Many of us like to maintain a positive work life balance with minimal levels of stress. So when I have a client who wants to discuss stress at work it’s important to first understand:
What is causing the stress and
Why they are finding it stressful.
When assessing occupational stress, it can be helpful to focus on two variables:
• Workload – Job demand that covers the amount of work, effort and challenges
• Control – The amount of freedom to prioritize or schedule work oneself
If somebody has a high workload and low control, they do not have a choice over their schedule of work or how they deliver it. They could be moving from over worked to under worked without the ability to regulate or manage what is happening. In other words, by not having control over their workload. When these two factors are combined, stress at work will normally be at its maximum.
Workplace managers can play a key role in raising or reducing levels of stress at work for employees. They are the ones who normally have control over what work takes place. It is therefore important to consider if the manager is supporting their team or if they are actually contributing to workplace stress.
Some of the key questions I consider when coaching a client around workplace stress are as follows:
• How is the work being allocated?
• How clear are the instructions?
• What other priorities are there now or next?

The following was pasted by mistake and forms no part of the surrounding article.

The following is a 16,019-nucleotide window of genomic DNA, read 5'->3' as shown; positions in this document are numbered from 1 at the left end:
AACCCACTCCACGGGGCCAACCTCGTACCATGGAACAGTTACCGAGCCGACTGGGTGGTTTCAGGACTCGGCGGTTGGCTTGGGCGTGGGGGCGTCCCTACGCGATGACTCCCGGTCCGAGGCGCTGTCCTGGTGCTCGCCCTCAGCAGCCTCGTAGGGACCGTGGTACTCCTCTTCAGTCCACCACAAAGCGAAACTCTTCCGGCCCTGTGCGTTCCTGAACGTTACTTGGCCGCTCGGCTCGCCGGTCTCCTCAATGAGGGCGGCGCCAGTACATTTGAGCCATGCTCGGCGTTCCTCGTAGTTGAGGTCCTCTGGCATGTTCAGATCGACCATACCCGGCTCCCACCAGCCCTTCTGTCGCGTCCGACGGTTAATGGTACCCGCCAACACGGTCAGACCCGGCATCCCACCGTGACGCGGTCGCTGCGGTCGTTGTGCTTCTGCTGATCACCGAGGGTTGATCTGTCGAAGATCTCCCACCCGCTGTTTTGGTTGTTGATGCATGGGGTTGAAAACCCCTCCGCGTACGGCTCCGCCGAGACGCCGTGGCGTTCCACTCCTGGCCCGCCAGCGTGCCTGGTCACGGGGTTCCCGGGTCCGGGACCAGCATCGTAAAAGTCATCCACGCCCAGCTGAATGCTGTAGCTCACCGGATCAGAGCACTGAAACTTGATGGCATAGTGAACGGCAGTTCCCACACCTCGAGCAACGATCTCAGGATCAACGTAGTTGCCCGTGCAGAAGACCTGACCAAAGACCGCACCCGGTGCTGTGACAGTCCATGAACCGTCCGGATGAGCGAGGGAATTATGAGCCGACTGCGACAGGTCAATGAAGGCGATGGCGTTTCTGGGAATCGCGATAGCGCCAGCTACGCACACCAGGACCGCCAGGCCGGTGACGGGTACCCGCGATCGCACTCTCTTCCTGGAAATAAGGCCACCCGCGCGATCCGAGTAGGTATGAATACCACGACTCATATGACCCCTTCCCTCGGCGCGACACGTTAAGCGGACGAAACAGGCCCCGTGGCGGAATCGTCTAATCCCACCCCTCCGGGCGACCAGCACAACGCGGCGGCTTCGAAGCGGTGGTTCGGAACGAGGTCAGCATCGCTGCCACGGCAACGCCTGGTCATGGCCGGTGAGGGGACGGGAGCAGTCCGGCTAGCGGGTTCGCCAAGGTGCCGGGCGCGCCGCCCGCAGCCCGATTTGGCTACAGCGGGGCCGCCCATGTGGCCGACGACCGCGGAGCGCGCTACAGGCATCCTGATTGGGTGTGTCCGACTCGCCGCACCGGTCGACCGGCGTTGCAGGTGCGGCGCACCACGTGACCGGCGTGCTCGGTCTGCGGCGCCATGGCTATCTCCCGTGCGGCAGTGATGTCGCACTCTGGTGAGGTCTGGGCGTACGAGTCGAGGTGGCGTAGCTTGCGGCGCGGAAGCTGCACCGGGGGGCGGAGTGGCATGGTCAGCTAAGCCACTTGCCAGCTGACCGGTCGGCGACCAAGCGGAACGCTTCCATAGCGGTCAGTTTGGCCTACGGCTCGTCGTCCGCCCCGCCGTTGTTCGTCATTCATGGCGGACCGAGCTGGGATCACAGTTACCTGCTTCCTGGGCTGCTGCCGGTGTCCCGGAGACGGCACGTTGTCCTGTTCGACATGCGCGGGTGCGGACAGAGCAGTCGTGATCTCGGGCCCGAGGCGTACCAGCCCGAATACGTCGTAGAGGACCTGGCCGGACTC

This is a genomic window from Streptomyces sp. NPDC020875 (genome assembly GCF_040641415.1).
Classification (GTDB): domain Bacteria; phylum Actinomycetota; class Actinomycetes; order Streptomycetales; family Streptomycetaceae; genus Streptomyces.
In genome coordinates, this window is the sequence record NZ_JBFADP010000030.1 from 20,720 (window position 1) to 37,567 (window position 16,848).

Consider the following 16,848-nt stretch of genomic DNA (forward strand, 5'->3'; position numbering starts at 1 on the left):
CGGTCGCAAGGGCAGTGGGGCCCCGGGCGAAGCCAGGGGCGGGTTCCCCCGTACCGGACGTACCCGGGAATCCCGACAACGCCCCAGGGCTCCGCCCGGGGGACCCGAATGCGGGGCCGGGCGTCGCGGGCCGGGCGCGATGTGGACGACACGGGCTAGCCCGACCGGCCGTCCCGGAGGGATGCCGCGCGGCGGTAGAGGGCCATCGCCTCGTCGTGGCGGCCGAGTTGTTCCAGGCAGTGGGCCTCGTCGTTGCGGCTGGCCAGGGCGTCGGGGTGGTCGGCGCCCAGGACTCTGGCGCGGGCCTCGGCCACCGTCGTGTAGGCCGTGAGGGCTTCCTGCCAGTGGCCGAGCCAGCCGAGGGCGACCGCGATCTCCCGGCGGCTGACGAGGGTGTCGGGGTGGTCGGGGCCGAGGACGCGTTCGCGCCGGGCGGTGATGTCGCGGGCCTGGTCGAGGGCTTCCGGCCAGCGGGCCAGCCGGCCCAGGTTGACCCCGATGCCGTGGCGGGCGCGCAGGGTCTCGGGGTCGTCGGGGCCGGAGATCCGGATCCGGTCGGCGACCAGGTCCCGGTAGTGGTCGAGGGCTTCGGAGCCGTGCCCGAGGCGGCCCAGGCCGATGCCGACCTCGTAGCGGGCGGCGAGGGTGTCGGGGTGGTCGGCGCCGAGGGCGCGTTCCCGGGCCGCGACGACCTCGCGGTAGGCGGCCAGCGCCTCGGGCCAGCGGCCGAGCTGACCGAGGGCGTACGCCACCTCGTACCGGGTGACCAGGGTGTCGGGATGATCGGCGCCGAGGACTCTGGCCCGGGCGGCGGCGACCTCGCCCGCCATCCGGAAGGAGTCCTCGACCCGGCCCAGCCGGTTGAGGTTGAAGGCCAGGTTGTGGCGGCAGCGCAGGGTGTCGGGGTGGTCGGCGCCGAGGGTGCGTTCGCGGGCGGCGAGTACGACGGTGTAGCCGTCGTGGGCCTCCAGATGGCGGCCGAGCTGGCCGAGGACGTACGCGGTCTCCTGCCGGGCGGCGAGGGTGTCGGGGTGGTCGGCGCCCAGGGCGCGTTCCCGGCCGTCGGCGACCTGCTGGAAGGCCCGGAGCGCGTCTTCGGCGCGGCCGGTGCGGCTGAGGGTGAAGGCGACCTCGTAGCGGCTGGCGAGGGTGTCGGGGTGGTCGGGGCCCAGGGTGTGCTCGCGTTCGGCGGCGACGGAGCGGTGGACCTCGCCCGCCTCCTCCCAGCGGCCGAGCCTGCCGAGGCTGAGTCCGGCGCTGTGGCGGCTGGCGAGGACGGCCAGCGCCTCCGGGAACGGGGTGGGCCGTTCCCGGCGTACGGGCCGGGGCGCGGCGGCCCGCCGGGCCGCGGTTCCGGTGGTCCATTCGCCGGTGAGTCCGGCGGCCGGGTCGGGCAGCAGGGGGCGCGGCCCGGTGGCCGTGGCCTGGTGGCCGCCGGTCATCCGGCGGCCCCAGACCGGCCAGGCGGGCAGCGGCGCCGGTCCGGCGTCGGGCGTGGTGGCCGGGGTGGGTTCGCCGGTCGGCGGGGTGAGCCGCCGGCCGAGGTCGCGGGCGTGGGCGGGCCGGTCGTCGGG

• What exactly is expected and by when?
• If there is a skill gap, what training is available?
• What resources are available to help get the work delivered?
Other factors to consider (as they also cause stress at work), could be the type of role an individual has. Are they a Police officer or frontline health care worker in the Emergency Department? or is the location or environment in which they work stress-inducing like a cramped office without natural lighting or circulation of air.
On the other hand, if my client has a high sense of control over their work, they will normally feel secure from the adverse consequences of stress at work.
If they are themselves a manager or somebody who is self-employed, they can certainly have an often-heavy workload that must be “self-managed”. However, as they are also relatively free to manage their priorities and schedules, they will generally feel more in control and less stressed.
Having the role of a manager is also not without stress. Managing a large team, making difficult decisions or being responsible for something not being delivered on time will all bring their own type of stress. So it is important to check how this stress is managed too and if any of it is being diverted onto the team?
We know all occupations will have some level of stress and it’s normally when we have demands on us, that exceed what we feel we can cope with. So when my client wants to talk about workplace stress, I generally try to establish the volume of workload (and the amount of control they have) to check if they are in a ‘subordinate’ role. Because having a limited sense of control over what is happening, will induce stress. Especially if they have to submit to orders, they do not always agree with.
Dealing with stress
Stress enables us to describe in a single word, the range of issues and difficulties we face when adapting to changes and challenges within our everyday life. Some people will have a natural ability to manage stress and many others gain support and assistance by employing the services of a professional life coach.
With the help of a life coach, they can learn to recognize what is causing their stress, acknowledge their stress triggers and how best to manage it.
Many strategies do exist to help all of us deal with stress and understand how we react to it, so we can learn to cope with what may initially appear insurmountable challenges.
Do not delay in seeking that little support today by calling Nuala at 087 2532675